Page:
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‘Music runs in my blood’ says composer-musician Anadi Mishra

Grandchild of the Founder Principal of Apeejay College of Fine Arts, ACFA alumni Anadi Mishra says he learnt valuable lessons in his craft from his late grandfather



Singer, composer, music producer, recording artiste, music programmer, and a live performer, Anadi Mishra wears several hats with a pomp. The 28-year old has achieved a lot of success at a young age. He is the youngest  Grade A singer of the country. After completing his Bachelor’s in MultiMedia from Apeejay College of Fine Arts (ACFA) in 2012, the Jalandhar-based boy went to pursue his Master’s. He also received a gold medal in MA in Music. Subsequently, the promising artiste completed his PhD in Music from Banasthali University, Jaipur. In a telephonic interaction, Anadi Mishra mentions he was trained by his grandfather in classical music. Edited excerpts: 

How did you develop interest in music and song composition?
I began singing at an early age as I grew up in a family of musicians. I am the fourth generation in music. A lot of people used to come to learn music from my grandfather, Pt. Shankar Lal Mishra and so there was always music around. Both my grandfather and father, Dr Arun Mishra are my inspirations. In fact, my father is the cultural coordinator of ACFA and my mother, Dr Amita Mishra, is the Head of Department in Music. So, music runs in my blood.

You have been performing from a very young age. So what kind of music are you fond of and the kind of competitions you participated in?
From western to folk to classical music, I have performed in every category.  My grandfather and father have trained me in a way that I can sing in any genre. I used to participate in any music competition that took place in school or college.

Do you only focus on singing Punjabi songs?
It’s not like that. Since I belong from Punjab, I started with Punjabi music. However, my next step is to focus on singing songs for Bollywood.

Who is your musical inspiration?
 Like I mentioned, my grandfather is my first inspiration from whom I have learnt music. From the industry, it’s the living legend, Lata Mangeshkar ji and Late Ustad Amir Khan Saheb. My grandfather was the disciple of Ustad Amir Khan Saheb of Indore Gharana. In fact, my grandfather owned original recordings of Ustadji. I was very young then but my grandfather made me listen to those recordings and teach me as well. Moreover, Dr Sucharita Sharma, Pro-Vice-Chancellor, Apeejay Stya University and my teachers from school and college have also played a great role in supporting my music career.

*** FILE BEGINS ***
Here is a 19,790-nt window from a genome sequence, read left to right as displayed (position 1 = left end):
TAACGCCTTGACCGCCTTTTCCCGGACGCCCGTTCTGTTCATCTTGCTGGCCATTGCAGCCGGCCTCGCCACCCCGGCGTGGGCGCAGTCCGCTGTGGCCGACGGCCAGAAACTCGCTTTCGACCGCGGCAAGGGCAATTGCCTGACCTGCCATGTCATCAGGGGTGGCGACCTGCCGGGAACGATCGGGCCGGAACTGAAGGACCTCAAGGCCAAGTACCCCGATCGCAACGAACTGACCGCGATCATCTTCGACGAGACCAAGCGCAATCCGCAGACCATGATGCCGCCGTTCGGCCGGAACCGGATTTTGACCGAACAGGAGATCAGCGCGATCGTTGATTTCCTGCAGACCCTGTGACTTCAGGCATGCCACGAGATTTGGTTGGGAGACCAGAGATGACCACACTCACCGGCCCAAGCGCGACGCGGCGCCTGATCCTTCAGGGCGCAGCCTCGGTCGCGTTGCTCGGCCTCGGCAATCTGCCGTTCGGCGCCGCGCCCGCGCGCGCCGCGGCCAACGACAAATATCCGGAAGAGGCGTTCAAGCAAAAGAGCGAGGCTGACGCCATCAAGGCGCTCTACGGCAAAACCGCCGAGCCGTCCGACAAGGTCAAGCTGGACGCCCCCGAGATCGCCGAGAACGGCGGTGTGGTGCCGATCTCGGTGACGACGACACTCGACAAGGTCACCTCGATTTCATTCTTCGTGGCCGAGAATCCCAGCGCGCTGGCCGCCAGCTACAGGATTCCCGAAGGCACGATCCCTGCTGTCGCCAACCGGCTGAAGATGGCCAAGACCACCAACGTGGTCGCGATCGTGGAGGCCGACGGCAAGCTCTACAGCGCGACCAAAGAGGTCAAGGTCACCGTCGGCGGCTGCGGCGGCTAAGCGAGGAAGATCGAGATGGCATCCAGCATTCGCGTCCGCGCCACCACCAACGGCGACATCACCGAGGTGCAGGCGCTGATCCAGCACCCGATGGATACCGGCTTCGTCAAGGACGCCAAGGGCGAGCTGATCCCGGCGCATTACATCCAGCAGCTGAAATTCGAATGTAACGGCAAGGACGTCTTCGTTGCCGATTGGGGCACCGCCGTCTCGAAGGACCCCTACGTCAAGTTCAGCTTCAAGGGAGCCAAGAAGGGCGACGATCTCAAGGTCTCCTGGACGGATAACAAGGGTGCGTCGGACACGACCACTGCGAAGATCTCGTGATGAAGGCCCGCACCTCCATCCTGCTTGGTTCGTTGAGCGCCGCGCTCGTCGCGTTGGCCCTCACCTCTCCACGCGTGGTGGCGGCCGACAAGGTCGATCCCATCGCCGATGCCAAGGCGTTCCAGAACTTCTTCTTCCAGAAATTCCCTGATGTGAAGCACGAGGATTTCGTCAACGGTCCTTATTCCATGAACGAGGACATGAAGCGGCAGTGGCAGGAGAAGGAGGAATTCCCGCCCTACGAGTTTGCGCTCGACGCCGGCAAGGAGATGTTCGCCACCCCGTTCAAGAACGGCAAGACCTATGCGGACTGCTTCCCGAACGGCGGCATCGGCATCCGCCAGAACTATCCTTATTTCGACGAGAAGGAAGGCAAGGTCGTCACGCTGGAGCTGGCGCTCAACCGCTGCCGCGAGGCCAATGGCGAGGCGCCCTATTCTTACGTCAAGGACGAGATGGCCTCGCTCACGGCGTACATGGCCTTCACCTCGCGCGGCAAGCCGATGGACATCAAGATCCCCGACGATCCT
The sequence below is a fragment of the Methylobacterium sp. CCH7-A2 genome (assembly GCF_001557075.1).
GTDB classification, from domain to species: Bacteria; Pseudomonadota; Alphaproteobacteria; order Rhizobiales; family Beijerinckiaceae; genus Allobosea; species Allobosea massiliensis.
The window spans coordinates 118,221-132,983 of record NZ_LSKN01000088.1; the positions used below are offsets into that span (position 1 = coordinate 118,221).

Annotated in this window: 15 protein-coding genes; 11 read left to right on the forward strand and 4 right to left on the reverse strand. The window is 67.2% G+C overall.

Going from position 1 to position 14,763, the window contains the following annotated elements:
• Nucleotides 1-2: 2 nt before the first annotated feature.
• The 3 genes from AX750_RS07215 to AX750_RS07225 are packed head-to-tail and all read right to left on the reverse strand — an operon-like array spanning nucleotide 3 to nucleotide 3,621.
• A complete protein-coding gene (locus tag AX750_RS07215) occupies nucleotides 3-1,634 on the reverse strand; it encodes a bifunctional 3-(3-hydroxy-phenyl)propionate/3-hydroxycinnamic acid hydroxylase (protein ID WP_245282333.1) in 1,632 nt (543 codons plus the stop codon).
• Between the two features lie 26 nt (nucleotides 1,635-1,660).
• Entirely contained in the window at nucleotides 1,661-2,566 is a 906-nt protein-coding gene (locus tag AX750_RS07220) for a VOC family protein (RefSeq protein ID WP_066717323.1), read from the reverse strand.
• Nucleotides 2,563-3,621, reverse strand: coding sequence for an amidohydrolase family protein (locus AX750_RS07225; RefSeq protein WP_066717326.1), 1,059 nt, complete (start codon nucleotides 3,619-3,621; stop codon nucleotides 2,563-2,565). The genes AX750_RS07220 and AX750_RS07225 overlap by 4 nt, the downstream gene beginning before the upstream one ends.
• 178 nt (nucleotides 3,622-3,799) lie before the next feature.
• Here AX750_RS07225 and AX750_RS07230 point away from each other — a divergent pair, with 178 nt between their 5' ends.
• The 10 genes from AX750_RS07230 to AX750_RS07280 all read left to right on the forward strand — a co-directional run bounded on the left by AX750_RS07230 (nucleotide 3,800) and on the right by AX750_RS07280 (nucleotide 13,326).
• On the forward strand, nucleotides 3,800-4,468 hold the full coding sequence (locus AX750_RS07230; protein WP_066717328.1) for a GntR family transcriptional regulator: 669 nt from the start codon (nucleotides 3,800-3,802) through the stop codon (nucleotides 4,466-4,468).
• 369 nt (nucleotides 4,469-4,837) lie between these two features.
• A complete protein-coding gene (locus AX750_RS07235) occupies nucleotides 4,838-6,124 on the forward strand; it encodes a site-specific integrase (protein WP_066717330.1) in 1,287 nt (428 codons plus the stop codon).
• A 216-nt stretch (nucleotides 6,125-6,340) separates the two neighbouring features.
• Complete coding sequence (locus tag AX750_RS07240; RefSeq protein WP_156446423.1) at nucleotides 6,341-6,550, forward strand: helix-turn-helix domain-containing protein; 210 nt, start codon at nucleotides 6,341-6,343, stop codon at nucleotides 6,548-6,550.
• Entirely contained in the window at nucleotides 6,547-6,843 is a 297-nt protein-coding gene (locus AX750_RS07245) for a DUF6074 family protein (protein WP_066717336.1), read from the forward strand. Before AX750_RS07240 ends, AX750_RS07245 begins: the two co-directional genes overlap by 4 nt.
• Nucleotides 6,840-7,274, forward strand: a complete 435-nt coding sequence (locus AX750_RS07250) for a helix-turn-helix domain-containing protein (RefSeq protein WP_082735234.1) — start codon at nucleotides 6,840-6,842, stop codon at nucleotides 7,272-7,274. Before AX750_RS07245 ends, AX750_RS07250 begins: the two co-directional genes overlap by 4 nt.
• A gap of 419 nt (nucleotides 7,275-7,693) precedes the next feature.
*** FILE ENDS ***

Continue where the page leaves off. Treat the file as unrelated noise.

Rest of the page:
What change did you experience from the time you were learning music from your grandfather and today?
Music training has undergone a transformation. Earlier, if a student went wrong with even a single musical notation, he/she had to sing the entire song. But today with music studios,  recording of songs has become very easy. A singer can sing the song as per his/her convenience and availability and instrumental music can be merged later on.

In addition to your first commercial hit Rabb Da Deedar, how many more commercial hits have you added to your list?
Rabb Da Deedar broke records in the Punjab music industry. The song became a huge hit commercially. It received more than 1.8 crore organic views on YouTube. Till date, I have sung and composed eight commercial video songs in addition to executing a lot of composition work. When I was in ACFA, I had composed two songs that were sa. I have performed in more than 1000 shows across many countries like Singapore, Malaysia, etc. In India, I performed live for more than three hours during the biggest fair that is the Kumbh Mela in 2018. After that, I received the title of the youngest – Grade A singer of India from the Central Government.

How much time do you invest in composing and creating a music video?
I have my studio. It has all the hi-tech instruments installed in it. So whenever my song is ready, recording takes no time. I spend hours in my studio and I do not keep a track of time. The interesting part is I do not have any watch installed in my studio (Laughs). It’s because I do not like to look at the watch while recording my music.  Moreover, my father always emphasises that there is no shortcut when one wants to sing and compose good music. So I spent almost 6-7 hours every day on music.  

Any words of inspiration for those aspiring to make a career in music?
Music needs a lot of dedication, consistency and practice. Do not rush for fame

Harshita is Assistant Editor at Apeejay Newsroom. With experience in both the Media and Public Relations (PR) world, she has worked with Careers360, India Today and Value360 Communications. A learner by nature, she is a foodie, traveller and believes in having a healthy work-life balance.